Street lamps flicker when she passes, TVs change channels when she walks into a room and she sends electronic clocks haywire.
Debbie Wolf claims she is one of Britain’s growing army of “sliders” – people who believe their presence causes havoc with household appliances, radios and light bulbs.
Her bizarre abilities, dubbed by paranormal experts “Street Light Interference” syndrome or SLI, don’t just make life a nuisance for Debbie, they have earned her international fame.
…Sceptics say SLI is purely wishful thinking and coincidence – and has yet to be demonstrated by Debbie or anyone else in a controlled laboratory experiment.
But if Debbie and her fellow “electric people” are proved right, scientists will have to re-write all the known rules of physics.
If the only proof you need to get a story like this printed is your own-say so, perhaps we should sell our own real-life spooky stories to the Mail? I’ve instructed my agent to see what they’ll pay for “The spooky speccy Scot who can make magic monkeys fly out of his arse”.
0 responses to “There’s no evidence for it, but it’s a scientific fact: the woman who makes lights flicker when she’s sexually aroused”
> But if Debbie and her fellow â€œelectric peopleâ€ are proved right, scientists will have to re-write all the known rules of physics.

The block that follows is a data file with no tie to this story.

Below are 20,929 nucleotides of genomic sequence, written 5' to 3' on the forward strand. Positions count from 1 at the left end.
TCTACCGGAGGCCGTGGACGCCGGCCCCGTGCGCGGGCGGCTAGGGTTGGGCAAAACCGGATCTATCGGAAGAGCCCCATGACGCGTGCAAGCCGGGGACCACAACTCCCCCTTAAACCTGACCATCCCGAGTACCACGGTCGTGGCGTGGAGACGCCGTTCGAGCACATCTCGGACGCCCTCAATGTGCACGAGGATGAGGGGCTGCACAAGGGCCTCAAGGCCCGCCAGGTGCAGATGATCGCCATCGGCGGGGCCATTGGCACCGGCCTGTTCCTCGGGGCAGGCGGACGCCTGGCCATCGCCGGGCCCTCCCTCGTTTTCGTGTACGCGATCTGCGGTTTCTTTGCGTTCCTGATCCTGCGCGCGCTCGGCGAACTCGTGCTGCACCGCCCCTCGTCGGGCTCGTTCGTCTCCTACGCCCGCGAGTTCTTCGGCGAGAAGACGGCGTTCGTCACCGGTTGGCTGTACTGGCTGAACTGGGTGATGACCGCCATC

A fine example of sarcasm from The Mail there.
And a nice explanation of Skinnerian logic from Prof Wiseman at the end of the piece.
What a load of nonce-sense.
Erm, magic monkeys who can defeat Albanian immigrants, increase house prices and find Maddy and I think you’re in with a chance.
Mail pays Â£ 1 a word, double that for features and double again for a Splash (ie mentioned on front page).
Go for it!
And if that proves to be right, they will need to rewrite the rules of evulation.
For every ‘idea’ that will be proven right, rules will have to be rewritten right?
But evulation has no rules!
About 15 years ago, when I was living in Bradford, I was walking to my evening bar shift. As I walked down one particular street, just before I reached each lampost, the light went out. Once, was bad enough, after the third I was beginning to feel quite freaked out. In all, four went out. It’s never happened since, and I have no explanation for it, other than some council worker having a laugh at my expense. I am, however, one of those people who will get massive static shocks off pretty much anything, which is a bit of a disadvantage for a technology journalist. Maybe I was supercharged that night? Now you think I’m weird.
No, it’s not weird at all. Same thing happened to me as a teenager. After a ouija board session. I’d like to say that as a rational, intelligent person I realised it was just a coincidence, but of course I damn near filled my pants.